The long wait of Advent is over – Christmas is here! We wish all our readers a wonderful Christmas today!
Though Advent is over, we still wanted to share our reflections on the fourth week of Advent, which has been all about love.
Many things are said and done to the LGBTQ+ Christian community in the name of love, but not all of them are received as love. Just last night, one of our community members attended a Christmas Eve service back at her old church in her hometown. Directly after the service, one of the church members pulled her aside, and instead of welcoming her back to the church, this person took the opportunity to lecture her about the sinfulness of her same-sex marriage. In the midst of these stern warnings, the church member said, “I want you to know that I’m not judging you – I’m saying this because I love you.”
In cases like these, our words and actions may indeed be motivated by love, but the intended recipient of our love does not actually receive love. Marshall McLuhan famously said that “the medium is the message.” The way we communicate love impacts the message itself.
Today, we celebrate the arrival of the ultimate “medium” of the “message” of God’s love: love embodied, love in person, love incarnate, God With Us. Jesus came into this world in weakness and vulnerability, naked, crying, completely dependent, in need of food, shelter, and the love of his parents. For the first years of his life, he couldn’t heal, perform miracles, preach, or even speak at all; he could only receive from others. And when he did begin his ministry, he spent a lot of time with those on the margins, addressing them with tenderness and hope, honoring them, fulfilling Isaiah’s prophecy: “A bruised reed he will not break; a smouldering wick he will not snuff out.” When Jesus communicated God’s love, people understood the message.
Here are some of our community’s reflections on love, what it means, and when they’ve most (and least) experienced it from their friends and family…
- In my experience as a gay man, I feel I have been taught to fear love, to fear the way I’m wired to love, and to receive love from others. So I appreciated it all the more when my best friend taught me how to bare my soul, to let myself share my deepest thoughts and be vulnerable. He embodied safety while I exposed my deepest most radical thoughts, I have rarely experienced such love.
- I feel loved when my friends and family aren’t afraid to talk to me about my sexuality. And when others refer to me using my preferred terms of identity.
- I remember one time I was completely drained after having a very tough conversation about my sexuality with one of the supervisors at the Christian organization where I worked. While sharing about it with my housemate I broke down and cried. He gave me a big hug and cried too. In that moment, seeing someone else weeping because of my pain I realized how God also weeps with me in my pain.
- I feel loved when my parents make a point of introducing my wife to their elderly friends. They don’t try to hide the fact that she’s my same-sex partner, even though it will likely provoke difficult and awkward conversations with their friends later on.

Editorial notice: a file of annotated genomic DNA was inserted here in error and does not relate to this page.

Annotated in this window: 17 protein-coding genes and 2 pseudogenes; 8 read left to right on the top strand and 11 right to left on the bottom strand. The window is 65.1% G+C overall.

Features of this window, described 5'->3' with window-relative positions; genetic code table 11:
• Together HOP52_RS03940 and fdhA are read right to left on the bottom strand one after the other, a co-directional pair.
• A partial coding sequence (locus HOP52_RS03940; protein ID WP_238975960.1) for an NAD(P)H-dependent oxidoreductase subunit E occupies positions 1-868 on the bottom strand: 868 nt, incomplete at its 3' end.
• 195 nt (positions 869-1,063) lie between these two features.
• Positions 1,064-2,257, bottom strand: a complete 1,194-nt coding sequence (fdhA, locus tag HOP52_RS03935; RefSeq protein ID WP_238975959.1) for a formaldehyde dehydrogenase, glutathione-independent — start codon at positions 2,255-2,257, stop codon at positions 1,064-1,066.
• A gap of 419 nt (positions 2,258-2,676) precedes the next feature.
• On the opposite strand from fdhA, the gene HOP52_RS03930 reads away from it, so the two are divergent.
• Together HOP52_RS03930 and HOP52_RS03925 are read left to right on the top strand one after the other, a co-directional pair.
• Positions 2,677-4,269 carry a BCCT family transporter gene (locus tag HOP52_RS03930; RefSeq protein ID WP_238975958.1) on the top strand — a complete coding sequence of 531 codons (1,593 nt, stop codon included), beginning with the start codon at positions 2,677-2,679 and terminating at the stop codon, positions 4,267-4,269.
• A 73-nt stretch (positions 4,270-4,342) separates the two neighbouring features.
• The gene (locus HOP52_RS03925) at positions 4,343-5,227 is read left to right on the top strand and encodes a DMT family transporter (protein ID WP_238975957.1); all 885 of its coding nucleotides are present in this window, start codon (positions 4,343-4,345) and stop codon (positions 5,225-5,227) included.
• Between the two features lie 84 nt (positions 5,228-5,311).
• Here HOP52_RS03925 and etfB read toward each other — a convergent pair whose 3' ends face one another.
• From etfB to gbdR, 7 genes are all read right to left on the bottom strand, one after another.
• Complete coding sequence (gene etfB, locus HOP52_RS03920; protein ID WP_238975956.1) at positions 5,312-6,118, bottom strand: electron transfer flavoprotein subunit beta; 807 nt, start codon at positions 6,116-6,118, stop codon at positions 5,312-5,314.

- I’ve noticed a difference in the small talk that happens with people since coming out. For many people nothing has changed. We chat briefly about life, asking about each other’s upcoming plans, vacation memories and about family. Sadly, there is a group of people who politely interact with me but have since dropped the casual conversation. They have stopped having real conversations and keep things “all business”. They probably don’t think anything has changed but I am keenly aware of the difference.
- I experience real love in my wife and see how she cares not only for me, but for so many within our LGBTQ community. Our stories of struggle and suffering she carries so deeply within herself and is passionate about being a good and honest ally. She has a big and expansive love that draws inspiration from her love of Jesus.
- I am feeling the sting of exclusion from my extended family this Christmas. I am also a mom with kids who express different beliefs than I hold. So I think of this contrast as I express my love for my kids by giving them space to be autonomous, free from control or fear or pressure, by entering into inquisitive conversation together, by demonstrating trust and not questioning their motives. It isn’t always easy – but love really does embody 1 Cor. 13. The hurt I feel is in being not trusted by my extended family, having my motives questioned …. it is like they don’t know me and don’t want to know me. It motivates me all the more to make space to allow people to be truly known with the “assumption” of goodness unless proven otherwise.
- I hope that I have increased in empathy for those who feel rejection because of sexual orientation or gender identity or expression. The holidays are painful for not being known by people who could have done better but felt that they could not. I am left wondering whether I fail in the same way. The only way to see through this is to know I am loved by God unreservedly and without conditions.
- Real love is a real conversation. It does not impose your idea of freedom on me, but respects my integrity. It expects to learn from me, even if you think I am wrong.
This Christmas, whether or not you are alone, or with friends and family (or feeling very alone in the midst of friends and family), we pray that you will feel the presence of the God who humbled himself to take on flesh, move into our neighbourhood, share our human experience, all to drive home the message of how deeply he loves us.